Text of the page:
John Wheeler to be buried at Arlington National Cemetery

John Wheeler, the New Castle man whose body was found in Wilmington’s Cherry Island landfill on New Year’s Eve 2010 will be buried with full military honors at Arlington National Cemetery.

Arlington National Cemetery spokesperson Kaitlin Horst said Wheeler, “will be laid to rest here with military honors on April 29th.”   Wheeler attended West Point.  His class of 1966 has created a website for classmates, family, and friends to offer condolences and to share memories of Wheeler.

A typical entry comes from Wilson V. Kone. “Jack was a friend to all veterans. To many he was even a closer friend. He will always be remembered for his hard work in support of veterans. I was fortunate to have several opportunities too interact with Jack both as a classmate and in his role in government. He always made time for me to express my concerns about activities in the government, or to merely exchange thoughts about life while relaxing after dinner.  Jack will be greatly missed, but will always be in our hearts.”

Wheeler served in Vietnam.  He was instrumental in helping to create the Vietnam Memorial in Washington, DC.  He has also served in the administration of three Presidents.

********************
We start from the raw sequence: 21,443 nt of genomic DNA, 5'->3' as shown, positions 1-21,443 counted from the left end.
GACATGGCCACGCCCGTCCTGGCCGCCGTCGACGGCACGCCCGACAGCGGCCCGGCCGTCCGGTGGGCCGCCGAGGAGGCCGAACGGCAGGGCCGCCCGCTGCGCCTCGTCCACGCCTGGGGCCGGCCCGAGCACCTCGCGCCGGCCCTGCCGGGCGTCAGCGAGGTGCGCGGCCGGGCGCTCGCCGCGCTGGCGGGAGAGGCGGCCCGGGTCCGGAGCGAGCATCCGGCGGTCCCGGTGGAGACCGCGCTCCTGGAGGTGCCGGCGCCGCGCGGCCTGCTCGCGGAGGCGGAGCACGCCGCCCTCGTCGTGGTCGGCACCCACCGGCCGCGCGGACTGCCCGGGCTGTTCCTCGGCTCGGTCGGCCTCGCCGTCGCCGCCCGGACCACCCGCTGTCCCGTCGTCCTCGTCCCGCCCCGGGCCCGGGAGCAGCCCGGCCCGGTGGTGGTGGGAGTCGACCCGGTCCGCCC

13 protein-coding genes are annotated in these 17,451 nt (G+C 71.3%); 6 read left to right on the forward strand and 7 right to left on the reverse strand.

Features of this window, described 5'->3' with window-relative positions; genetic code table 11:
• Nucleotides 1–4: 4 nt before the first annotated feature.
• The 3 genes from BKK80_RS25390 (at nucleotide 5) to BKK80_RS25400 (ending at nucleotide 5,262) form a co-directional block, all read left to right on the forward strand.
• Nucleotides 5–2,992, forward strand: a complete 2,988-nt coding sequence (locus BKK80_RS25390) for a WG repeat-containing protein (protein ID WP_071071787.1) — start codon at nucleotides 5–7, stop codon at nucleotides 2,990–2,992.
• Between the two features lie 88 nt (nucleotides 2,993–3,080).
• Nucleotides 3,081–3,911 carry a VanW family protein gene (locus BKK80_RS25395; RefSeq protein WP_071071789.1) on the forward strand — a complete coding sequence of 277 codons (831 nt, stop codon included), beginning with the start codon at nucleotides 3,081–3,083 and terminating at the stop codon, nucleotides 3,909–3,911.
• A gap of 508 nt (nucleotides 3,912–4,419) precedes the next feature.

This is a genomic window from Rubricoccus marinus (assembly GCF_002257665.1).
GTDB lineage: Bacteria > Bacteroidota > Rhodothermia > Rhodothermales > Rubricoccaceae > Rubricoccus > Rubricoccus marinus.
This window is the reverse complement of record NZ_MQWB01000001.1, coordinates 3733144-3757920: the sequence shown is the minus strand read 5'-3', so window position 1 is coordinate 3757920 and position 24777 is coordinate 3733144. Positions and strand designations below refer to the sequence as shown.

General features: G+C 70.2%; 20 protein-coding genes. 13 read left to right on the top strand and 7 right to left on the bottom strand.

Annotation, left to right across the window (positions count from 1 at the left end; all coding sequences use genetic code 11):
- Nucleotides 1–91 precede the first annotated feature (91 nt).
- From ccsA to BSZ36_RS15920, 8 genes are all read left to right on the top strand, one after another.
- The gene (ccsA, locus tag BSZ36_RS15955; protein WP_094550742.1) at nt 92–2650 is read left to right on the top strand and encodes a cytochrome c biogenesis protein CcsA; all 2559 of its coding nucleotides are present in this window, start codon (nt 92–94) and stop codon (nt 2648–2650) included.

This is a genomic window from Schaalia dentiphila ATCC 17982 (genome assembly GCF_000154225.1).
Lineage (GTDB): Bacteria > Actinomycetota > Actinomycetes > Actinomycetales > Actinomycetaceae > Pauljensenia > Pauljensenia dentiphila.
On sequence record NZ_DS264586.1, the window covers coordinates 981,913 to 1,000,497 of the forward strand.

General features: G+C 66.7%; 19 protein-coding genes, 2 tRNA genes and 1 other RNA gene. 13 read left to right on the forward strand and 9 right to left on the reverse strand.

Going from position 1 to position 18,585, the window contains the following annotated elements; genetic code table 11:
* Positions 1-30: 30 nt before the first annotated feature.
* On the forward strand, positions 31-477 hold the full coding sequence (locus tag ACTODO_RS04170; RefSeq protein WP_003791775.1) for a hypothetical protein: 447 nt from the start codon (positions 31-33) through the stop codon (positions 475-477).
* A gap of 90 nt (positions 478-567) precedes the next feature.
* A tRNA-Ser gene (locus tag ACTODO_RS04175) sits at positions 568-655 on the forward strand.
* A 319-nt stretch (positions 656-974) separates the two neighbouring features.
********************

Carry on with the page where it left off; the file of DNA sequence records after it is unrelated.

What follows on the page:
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One of Wheeler’s neighbors in New Castle, Rob Dill, also confirmed he has seen a flyer on the Arlington service.  He talks to Wheeler’s widow Katherine Klyce.  Dill says she is still pretty confused about what is going on surrounding her husband’s death.

Wheeler was last seen in Wilmington.  The Newark Police Department is leading the investigation into what authorities quickly labeled a homicide.  The state medical examiner’s office said Wheeler died from blunt force trauma.  Newark Police know that the dumpster where Wheeler’s body was found came from Newark.  They have yet to determine where the dumpster was located or how Wheeler got to Newark after wandering around parts of downtown Wilmington for several days. 

The News Journal reports the family had a private funeral ceremony for Wheeler in January.   Dill says there are days when his neighborhood has almost returned to normal.  Tuesday, investigators came back to Wheeler’s house for another search.  “That’s when all the news cameras show up and the whole thing starts all over again,” he says.


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